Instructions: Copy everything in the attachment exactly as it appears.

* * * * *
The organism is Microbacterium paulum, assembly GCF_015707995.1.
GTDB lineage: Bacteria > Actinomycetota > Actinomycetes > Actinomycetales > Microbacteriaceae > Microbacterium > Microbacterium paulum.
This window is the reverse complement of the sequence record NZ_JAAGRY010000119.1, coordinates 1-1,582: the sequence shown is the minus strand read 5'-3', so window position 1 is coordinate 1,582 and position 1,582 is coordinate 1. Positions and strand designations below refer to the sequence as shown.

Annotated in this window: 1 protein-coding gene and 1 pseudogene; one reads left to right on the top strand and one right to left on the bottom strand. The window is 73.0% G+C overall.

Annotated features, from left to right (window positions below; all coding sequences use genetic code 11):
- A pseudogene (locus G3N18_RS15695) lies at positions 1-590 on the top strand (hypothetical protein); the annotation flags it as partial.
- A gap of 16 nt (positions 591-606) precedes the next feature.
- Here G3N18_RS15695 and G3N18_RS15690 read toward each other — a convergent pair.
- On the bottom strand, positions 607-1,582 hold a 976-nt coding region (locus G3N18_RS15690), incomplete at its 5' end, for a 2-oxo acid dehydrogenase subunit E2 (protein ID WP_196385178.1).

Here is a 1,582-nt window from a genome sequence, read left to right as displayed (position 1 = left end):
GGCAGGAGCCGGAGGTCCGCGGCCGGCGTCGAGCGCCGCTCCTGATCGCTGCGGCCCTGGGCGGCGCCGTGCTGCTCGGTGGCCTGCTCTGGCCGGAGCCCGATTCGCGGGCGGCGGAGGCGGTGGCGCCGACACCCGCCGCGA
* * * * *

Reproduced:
The organism is Microbacterium paulum, assembly GCF_015707995.1.
GTDB lineage: Bacteria > Actinomycetota > Actinomycetes > Actinomycetales > Microbacteriaceae > Microbacterium > Microbacterium paulum.
This window is the reverse complement of the sequence record NZ_JAAGRY010000119.1, coordinates 1-1,582: the sequence shown is the minus strand read 5'-3', so window position 1 is coordinate 1,582 and position 1,582 is coordinate 1. Positions and strand designations below refer to the sequence as shown.

Annotated in this window: 1 protein-coding gene and 1 pseudogene; one reads left to right on the top strand and one right to left on the bottom strand. The window is 73.0% G+C overall.

Annotated features, from left to right (window positions below; all coding sequences use genetic code 11):
- A pseudogene (locus G3N18_RS15695) lies at positions 1-590 on the top strand (hypothetical protein); the annotation flags it as partial.
- A gap of 16 nt (positions 591-606) precedes the next feature.
- Here G3N18_RS15695 and G3N18_RS15690 read toward each other — a convergent pair.
- On the bottom strand, positions 607-1,582 hold a 976-nt coding region (locus G3N18_RS15690), incomplete at its 5' end, for a 2-oxo acid dehydrogenase subunit E2 (protein ID WP_196385178.1).

Here is a 1,582-nt window from a genome sequence, read left to right as displayed (position 1 = left end):
GGCAGGAGCCGGAGGTCCGCGGCCGGCGTCGAGCGCCGCTCCTGATCGCTGCGGCCCTGGGCGGCGCCGTGCTGCTCGGTGGCCTGCTCTGGCCGGAGCCCGATTCGCGGGCGGCGGAGGCGGTGGCGCCGACACCCGCCGCGA